Leveraging Azure Security Center

July 9, 2018 Peter Day

Clouds move fast, so does cloud security – learning the latest information can be a challenge.   That challenge is much aided by a new book from Microsoft Press, “Microsoft Azure Security Center.”  The authors, Yuri Diogenes and Dr. Thomas W. Shinder, deliver a handy introduction to the current IT security landscape, and then go into more depth to explore the current and forthcoming features of the Azure cloud’s security center.  The first chapter sets the scene and reviews key ideas, such as the “assumed breach” security posture; later chapters explore Azure-specific topics.

There are two tiers of service in the Azure Security Center, free and standard.  The free tier can only monitor Azure-based resources, however, it does include security assessment and recommendations.  After the first chapter, the authors assume that you will be using the standard (paid) tier, as many of their topics are features only available to that tier.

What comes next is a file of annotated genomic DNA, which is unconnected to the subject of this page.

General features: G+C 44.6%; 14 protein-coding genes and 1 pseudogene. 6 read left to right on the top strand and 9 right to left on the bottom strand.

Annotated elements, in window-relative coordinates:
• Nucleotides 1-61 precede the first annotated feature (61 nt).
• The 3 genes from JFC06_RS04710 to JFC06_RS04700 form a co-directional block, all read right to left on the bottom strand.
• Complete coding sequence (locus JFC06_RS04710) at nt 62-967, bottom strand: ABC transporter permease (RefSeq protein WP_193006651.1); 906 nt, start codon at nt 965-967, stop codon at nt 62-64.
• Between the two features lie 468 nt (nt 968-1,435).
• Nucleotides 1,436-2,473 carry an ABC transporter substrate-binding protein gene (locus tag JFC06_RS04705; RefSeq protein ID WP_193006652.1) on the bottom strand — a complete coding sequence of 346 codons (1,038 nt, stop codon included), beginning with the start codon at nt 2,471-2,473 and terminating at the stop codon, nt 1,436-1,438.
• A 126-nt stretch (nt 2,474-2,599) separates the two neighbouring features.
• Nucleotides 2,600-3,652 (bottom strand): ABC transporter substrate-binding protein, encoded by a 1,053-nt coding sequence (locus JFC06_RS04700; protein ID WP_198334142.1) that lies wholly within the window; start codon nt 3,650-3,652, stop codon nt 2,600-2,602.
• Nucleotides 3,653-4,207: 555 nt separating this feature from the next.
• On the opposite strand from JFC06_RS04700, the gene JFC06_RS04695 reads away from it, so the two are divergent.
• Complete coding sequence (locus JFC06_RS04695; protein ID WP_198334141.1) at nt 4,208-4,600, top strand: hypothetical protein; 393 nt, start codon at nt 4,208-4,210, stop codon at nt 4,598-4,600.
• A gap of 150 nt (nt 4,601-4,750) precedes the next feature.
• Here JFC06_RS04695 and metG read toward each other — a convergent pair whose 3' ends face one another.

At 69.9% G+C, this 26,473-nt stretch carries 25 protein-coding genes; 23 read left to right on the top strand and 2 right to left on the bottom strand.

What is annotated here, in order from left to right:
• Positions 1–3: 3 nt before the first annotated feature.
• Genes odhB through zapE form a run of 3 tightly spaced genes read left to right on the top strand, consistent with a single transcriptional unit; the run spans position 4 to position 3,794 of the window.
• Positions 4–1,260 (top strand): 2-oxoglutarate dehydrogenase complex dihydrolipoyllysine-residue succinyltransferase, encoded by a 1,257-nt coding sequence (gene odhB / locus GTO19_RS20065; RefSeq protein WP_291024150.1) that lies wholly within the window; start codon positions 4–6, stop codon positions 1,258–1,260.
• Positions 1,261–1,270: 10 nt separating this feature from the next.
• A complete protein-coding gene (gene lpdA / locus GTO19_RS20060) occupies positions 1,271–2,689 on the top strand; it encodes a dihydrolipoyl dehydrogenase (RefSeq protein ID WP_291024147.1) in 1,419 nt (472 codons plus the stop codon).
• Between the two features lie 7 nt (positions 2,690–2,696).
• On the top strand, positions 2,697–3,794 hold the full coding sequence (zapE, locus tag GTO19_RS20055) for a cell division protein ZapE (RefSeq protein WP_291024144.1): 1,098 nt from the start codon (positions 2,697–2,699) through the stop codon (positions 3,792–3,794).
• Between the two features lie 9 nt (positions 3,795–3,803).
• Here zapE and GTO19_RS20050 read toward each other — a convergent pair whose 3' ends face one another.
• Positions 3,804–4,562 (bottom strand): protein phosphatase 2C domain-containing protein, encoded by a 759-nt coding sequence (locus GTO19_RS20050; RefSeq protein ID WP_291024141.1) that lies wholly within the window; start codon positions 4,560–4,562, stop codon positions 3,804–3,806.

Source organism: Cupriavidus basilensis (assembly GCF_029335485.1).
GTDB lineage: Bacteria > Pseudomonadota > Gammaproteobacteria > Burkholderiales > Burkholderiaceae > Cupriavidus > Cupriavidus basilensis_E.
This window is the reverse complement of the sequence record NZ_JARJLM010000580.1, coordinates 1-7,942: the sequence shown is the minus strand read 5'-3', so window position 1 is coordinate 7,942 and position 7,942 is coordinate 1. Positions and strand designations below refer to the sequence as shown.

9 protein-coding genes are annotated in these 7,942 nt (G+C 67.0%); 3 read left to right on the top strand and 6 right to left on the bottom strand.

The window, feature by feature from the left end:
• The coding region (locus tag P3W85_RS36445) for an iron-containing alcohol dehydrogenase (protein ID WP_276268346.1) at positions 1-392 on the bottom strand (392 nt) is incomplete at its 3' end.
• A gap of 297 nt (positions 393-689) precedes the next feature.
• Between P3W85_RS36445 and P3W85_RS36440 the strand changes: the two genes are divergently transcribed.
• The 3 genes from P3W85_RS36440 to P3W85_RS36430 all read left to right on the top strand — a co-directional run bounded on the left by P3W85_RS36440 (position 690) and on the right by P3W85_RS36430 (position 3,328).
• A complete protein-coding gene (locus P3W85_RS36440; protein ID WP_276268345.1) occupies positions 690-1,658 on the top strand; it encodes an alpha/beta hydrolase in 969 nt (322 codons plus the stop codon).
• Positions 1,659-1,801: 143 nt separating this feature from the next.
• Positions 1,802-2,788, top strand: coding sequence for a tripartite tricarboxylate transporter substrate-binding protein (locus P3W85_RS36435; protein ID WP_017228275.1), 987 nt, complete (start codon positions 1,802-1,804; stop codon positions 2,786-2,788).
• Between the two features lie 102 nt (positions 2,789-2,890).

Before upgrading to standard, first check out the potential costs involved when using that tier.  At the time of writing, you can evaluate the standard tier free for 60 days.  It is also possible to only enable Azure Security Center monitoring for a specific Azure resource group, so you could, if you wish, evaluate the service using just your non-production machines.

One of the great benefits of a cloud service such as Azure Security Center, is the ability to gain access to the bigger picture, to be part of a mutually-supporting defense against bad actors.  An organization using Azure Security Center benefits from Microsoft leveraging its vast trove of data and experience regarding security across all of its services and clients.  The Azure service uses machine learning to mine that data trove for current and emerging threats, which means your organization can obtain timely defensive advice.

Your on-premises physical and virtual machines are not excluded from these benefits.  You can choose to install a monitoring agent on those machines (Windows and Linux) and bring them into the scope of protection.  This can be essential in a hybrid scenario as you don’t wish to focus on cloud-based assets at the expense of your on-premises resources.

At 170 pages, the book is a relatively quick read, but will serve as a useful starting point for those who need to plan and implement security in Azure.

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